Disgraced financier Jho Low, who recently settled with the U.S. government for $700 million in connection to a $4.5 billion Malaysian money scheme, said in a rare interview he was unfairly targeted as a way to place the blame away from global institutions, according to reports.
"[The] inordinate amount of media scrutiny on me compared to that placed on the global financial and other institutions and advisers that actually organized and facilitated the fundraisings at issue is astounding," Low told Singapore’s Straits Times in an article that ran Monday morning.
Federal prosecutors in New York alleged in 2018 Low was involved in a money laundering and bribery scheme that pilfered billions of dollars from a Malaysian investment fund, 1Malaysia Development Berhad. It was the first criminal prosecution in the U.S. arising from the corruption scandal at the state investment fund known as 1MDB.
The indictment accused Low of misappropriating money from the state-owned fund and using it for bribes and kickbacks to foreign officials, to pay for luxury real estate, art and jewelry in the United States and to help finance Hollywood movies, including “The Wolf of Wall Street.”
But Low told the Singaporean outlet the idea he was the "mastermind" of the scheme is false, according to part of the interview obtained by the New York Post.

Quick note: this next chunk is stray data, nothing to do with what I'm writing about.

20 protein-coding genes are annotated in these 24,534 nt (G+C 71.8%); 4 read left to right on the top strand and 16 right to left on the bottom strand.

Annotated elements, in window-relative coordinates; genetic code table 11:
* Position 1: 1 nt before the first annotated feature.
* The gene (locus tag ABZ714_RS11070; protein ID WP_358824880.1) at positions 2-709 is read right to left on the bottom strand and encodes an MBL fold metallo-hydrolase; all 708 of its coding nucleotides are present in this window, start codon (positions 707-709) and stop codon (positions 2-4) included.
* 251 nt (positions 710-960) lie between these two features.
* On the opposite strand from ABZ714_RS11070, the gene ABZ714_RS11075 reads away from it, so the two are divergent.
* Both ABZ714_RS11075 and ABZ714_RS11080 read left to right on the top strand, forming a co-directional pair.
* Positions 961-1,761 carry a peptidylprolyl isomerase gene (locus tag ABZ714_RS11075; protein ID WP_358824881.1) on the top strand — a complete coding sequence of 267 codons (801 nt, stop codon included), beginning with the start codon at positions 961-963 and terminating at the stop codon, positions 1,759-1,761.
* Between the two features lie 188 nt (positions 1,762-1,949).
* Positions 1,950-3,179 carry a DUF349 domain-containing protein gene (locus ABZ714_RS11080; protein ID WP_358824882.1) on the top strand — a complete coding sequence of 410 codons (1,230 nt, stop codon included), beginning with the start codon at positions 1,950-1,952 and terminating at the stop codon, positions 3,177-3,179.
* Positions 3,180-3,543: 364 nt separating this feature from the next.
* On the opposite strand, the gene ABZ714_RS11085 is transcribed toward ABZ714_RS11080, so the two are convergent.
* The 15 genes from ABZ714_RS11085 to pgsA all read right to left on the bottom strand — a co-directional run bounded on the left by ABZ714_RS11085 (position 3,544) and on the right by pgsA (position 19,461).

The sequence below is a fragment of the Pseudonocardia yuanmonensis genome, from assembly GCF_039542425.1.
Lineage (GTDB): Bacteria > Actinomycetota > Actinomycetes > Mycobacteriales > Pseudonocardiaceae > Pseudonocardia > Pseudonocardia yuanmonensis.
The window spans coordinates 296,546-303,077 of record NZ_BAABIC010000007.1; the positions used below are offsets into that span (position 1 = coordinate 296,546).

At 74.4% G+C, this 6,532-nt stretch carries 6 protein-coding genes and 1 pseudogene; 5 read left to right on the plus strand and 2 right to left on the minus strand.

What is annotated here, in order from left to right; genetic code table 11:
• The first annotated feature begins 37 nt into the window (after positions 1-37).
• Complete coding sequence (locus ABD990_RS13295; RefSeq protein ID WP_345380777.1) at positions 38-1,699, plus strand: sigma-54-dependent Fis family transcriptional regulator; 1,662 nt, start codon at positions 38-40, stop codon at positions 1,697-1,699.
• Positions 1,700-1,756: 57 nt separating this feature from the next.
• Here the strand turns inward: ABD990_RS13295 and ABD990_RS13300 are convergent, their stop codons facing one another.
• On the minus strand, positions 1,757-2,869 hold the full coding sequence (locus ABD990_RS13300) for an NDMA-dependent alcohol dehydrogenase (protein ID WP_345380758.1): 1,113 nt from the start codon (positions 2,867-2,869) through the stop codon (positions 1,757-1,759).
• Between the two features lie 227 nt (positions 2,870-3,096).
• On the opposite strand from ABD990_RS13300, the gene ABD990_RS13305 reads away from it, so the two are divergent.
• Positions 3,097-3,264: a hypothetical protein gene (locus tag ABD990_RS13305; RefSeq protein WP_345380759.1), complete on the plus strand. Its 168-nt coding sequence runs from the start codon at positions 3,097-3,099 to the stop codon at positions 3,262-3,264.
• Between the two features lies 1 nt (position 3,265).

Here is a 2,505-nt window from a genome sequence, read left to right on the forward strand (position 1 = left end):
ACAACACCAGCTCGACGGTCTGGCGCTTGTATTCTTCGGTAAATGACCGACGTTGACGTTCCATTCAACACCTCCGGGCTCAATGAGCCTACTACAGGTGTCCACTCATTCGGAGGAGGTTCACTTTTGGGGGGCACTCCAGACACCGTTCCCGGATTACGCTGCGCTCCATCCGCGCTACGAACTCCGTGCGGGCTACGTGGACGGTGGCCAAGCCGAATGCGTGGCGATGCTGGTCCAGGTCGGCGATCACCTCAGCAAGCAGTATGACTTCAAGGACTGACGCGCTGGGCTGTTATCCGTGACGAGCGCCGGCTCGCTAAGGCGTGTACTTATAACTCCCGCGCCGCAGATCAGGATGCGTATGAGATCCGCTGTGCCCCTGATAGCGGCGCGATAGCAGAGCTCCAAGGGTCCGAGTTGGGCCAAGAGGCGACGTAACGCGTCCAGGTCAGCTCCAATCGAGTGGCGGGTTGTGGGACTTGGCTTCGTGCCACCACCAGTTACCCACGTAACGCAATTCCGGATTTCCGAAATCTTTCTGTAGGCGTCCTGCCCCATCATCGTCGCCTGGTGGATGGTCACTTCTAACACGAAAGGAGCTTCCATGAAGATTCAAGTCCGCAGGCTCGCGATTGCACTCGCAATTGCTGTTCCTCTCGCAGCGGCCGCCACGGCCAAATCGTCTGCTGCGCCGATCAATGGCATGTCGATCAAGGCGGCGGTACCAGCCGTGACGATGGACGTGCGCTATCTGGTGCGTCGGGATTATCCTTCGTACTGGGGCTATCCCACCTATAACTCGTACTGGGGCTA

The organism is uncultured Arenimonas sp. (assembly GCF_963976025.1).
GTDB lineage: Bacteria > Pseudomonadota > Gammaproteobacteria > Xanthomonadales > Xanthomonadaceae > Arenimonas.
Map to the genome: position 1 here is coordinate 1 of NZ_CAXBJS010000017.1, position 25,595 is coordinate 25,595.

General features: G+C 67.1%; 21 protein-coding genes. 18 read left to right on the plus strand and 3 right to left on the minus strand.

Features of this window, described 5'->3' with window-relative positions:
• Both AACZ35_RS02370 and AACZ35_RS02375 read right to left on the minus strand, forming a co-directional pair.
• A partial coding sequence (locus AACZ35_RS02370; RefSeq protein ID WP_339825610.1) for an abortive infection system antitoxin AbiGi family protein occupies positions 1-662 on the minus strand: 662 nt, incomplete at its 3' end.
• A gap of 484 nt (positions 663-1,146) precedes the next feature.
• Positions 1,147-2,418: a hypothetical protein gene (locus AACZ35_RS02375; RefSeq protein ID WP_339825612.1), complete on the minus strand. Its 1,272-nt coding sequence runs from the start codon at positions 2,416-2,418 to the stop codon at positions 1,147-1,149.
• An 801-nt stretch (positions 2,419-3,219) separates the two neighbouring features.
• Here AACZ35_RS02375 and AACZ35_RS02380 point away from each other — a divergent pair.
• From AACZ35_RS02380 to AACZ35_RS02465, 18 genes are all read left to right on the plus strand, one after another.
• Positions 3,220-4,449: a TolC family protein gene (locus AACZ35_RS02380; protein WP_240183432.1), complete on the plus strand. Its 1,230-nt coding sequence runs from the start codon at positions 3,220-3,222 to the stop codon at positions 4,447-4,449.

“The idea that I am some kind of ‘mastermind’ is just wrong,” Low said in the interview published Monday. “… People and companies act as introducers or intermediaries all the time.”
The fund was set up in 2009 by then-Prime Minister Najib Razak to promote economic development. It relied primarily on debt to fund investment and economic development projects and was overseen by senior Malaysian government officials, according to court records.
Malaysian and U.S. prosecutors alleged that bond sales organized by Goldman Sachs for the 1MDB investment fund provided a way for associates of Najib to steal and launder billions over several years. Najib reportedly set up 1MDB when he took office in 2009, but it accumulated billions in debts, and U.S. investigators allege at least $4.5 billion was stolen from the fund and laundered by Najib’s associates.
The U.S. was able to recover a record $1 billion in the aftermath of the scandal, making it “the largest civil forfeiture ever.” But billions of dollars are still in the wind.
The Associated Press contributed to this report.